• Any other type of difficult. (Please Describe.)  

If you are a voter with a disability, did you used an extra features or accessible equipment to vote? Yes/No. 

If yes, what features or devices did you use? 

  • Large display  
  • Magnifier or visual aid  
  • Earphones  
  • Seating/lowered machine  
  • Other (special keypad, automark) 

Were these features or devices set up and ready to use when you arrived? Yes/No 

Did the election officials know how to set up or use these features or devices? Yes/No 

There are already significant warning signs that whatever the outcome on January 5, there will be legal challenges around signature verification and new voter registration. Earlier this month, Republican Secretary of State Brad Raffensperger called on the state legislature to curb absentee voting. This could have the effect of disenfranchising thousands of Georgians right before the Senate runoff race ends.

Many voters with disabilities might prefer to vote early or vote by mail due to physical mobility issues, the lack of accessible transportation, or the risk of exposure to the coronavirus. Protection and advocacy organizations such as the National Disability Rights Network (NDRN) and the state-based Georgia Advocacy Office have been at the forefront of legal efforts to block challenges to voting by mail or deliberate efforts to create additional barriers such signature verification.

“The majority of today’s vote by mail systems are not fully accessible to all voters,” NDRN noted in a release published back in August 2020. NDRN’s statement went on to emphasize that “People who are blind or low vision, have print disabilities, limited literacy, limited manual dexterity, and other disabilities cannot privately and independently mark, verify, and cast a hand-marked paper ballot.”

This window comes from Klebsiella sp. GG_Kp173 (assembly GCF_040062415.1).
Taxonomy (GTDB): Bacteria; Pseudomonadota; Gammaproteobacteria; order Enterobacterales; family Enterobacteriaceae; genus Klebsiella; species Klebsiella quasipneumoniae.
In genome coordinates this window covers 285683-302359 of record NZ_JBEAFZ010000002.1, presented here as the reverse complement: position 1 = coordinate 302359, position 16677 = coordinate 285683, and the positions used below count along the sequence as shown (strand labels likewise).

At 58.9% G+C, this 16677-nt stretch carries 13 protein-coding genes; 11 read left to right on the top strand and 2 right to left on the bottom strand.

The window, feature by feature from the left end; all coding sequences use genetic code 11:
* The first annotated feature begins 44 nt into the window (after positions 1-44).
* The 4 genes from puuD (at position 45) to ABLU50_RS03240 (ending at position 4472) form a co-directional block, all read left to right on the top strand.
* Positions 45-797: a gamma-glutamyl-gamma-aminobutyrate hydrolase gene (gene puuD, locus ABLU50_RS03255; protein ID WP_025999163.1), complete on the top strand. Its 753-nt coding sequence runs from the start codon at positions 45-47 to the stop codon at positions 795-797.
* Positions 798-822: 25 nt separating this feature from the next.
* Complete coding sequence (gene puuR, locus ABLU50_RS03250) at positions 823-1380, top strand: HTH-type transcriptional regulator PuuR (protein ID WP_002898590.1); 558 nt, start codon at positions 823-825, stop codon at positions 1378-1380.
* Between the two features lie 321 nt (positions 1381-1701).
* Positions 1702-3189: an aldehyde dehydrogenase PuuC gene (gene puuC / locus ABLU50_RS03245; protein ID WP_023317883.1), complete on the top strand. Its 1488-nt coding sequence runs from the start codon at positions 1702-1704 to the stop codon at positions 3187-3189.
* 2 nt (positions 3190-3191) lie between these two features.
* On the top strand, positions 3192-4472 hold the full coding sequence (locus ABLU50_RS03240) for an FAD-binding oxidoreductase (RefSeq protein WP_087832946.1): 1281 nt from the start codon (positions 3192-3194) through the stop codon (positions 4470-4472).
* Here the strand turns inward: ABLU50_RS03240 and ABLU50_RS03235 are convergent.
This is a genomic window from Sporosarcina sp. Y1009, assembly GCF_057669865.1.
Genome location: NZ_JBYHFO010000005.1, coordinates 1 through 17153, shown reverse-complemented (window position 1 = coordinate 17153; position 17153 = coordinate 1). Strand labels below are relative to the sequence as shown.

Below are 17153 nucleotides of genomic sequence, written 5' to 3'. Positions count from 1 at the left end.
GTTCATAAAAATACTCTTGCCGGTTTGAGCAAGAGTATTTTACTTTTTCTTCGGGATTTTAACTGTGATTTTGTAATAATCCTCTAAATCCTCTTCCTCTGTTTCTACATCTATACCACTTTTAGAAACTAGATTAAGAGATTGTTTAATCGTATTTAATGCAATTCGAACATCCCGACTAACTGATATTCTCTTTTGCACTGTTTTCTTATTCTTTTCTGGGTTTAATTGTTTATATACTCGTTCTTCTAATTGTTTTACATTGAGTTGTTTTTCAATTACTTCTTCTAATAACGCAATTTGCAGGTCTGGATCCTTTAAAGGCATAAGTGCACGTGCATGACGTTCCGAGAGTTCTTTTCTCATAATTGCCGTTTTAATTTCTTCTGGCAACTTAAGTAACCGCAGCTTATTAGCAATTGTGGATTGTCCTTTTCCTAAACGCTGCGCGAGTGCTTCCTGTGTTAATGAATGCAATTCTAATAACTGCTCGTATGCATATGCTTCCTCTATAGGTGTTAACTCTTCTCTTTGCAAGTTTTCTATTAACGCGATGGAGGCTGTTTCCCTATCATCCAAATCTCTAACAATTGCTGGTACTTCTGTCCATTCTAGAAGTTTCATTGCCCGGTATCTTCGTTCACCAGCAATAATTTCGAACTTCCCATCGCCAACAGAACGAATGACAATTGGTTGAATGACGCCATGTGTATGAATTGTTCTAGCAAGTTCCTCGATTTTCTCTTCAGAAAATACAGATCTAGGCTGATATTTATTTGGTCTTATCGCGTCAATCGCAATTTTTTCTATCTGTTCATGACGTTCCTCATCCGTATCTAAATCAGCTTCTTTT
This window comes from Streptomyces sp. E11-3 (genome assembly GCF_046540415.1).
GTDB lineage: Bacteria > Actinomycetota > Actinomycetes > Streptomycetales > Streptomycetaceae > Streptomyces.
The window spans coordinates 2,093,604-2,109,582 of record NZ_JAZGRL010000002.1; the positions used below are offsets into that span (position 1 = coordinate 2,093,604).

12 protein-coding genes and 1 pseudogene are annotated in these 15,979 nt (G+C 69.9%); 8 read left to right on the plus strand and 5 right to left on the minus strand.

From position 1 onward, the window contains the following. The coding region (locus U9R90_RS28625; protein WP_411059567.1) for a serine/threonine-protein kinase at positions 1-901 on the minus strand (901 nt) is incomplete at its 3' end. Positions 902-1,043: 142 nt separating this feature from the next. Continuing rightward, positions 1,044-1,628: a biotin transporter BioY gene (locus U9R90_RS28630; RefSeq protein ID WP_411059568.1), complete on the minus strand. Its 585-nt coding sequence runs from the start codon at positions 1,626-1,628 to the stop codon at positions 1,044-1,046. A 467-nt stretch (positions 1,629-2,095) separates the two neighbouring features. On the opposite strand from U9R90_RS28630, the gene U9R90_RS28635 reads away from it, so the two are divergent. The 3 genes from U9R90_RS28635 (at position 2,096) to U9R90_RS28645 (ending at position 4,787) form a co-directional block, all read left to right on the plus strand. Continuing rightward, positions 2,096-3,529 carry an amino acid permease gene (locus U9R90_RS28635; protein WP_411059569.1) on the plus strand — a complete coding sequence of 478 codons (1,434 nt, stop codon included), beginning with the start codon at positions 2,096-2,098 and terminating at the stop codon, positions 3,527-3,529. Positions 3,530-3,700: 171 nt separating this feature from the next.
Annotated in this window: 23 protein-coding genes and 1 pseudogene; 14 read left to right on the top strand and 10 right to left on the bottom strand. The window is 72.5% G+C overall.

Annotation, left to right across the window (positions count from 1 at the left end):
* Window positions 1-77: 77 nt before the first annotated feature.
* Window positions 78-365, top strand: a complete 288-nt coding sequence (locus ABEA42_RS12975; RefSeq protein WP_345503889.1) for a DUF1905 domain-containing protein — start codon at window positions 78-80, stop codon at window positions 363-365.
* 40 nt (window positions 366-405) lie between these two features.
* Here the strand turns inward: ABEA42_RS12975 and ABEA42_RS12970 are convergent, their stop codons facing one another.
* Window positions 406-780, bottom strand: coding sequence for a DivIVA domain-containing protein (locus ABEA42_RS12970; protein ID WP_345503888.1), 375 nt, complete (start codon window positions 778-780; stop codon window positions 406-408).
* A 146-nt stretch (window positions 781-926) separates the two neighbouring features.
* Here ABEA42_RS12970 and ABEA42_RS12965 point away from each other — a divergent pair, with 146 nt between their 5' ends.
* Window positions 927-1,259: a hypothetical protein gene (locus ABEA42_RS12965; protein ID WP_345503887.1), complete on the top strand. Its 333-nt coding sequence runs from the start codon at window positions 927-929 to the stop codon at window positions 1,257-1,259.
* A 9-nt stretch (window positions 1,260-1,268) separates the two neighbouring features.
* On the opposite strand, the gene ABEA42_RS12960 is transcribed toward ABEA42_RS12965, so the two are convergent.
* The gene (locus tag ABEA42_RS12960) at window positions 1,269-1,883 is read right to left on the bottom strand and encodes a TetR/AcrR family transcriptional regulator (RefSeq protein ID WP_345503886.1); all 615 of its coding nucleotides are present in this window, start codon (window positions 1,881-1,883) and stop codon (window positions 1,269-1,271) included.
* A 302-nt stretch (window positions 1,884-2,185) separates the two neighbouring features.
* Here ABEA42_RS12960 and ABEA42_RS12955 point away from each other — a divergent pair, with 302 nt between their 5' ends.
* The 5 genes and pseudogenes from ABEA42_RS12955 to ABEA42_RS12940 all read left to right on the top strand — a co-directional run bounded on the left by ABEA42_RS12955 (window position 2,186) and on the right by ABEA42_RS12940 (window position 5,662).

One study of the 2012 election found that fully one-third of voters with disabilities encountered a barrier to voting at their polling place. A 2017 study found that approximately 60 percent of polling places were inaccessible to people with disabilities. This speaks to the fact that many polling places accidentally block voters with disabilities from going to the polls. Inaccessible polling places and a lack of reasonable accommodations violate the Americans with Disabilities Act, which requires state and local governments to ensure full and equal voting opportunities for people with disabilities. It is critical to understand where state and local governments are failing to meet the voting accessibility requirements created by the Help America Vote Act.

“The people who craft our polls are in a position to really improve our democracy by including people with disabilities and access issues in their data,” said Philip Kahn-Pauli, director of policy and practices of RespectAbility. “If we can better document the barriers to voting faced by people with disabilities, then advocates can work together to solve those problems.”

RespectAbility is a nonprofit, nonpartisan organization that fights stigmas and advances opportunities so people with disabilities can fully participate in all aspects of their communities. RespectAbility does not rate or endorse candidates. 

Meet the Author

Philip Pauli
Philip Pauli

Philip Kahn-Pauli is the Policy and Practices Director of RespectAbility, a nonprofit organization fighting stigmas and advancing opportunities for people with disabilities. He works with state leaders to develop solutions for youth with disabilities, support job seekers with disabilities and open pathways into the workforce. To reach him, email philipp@respectability.org.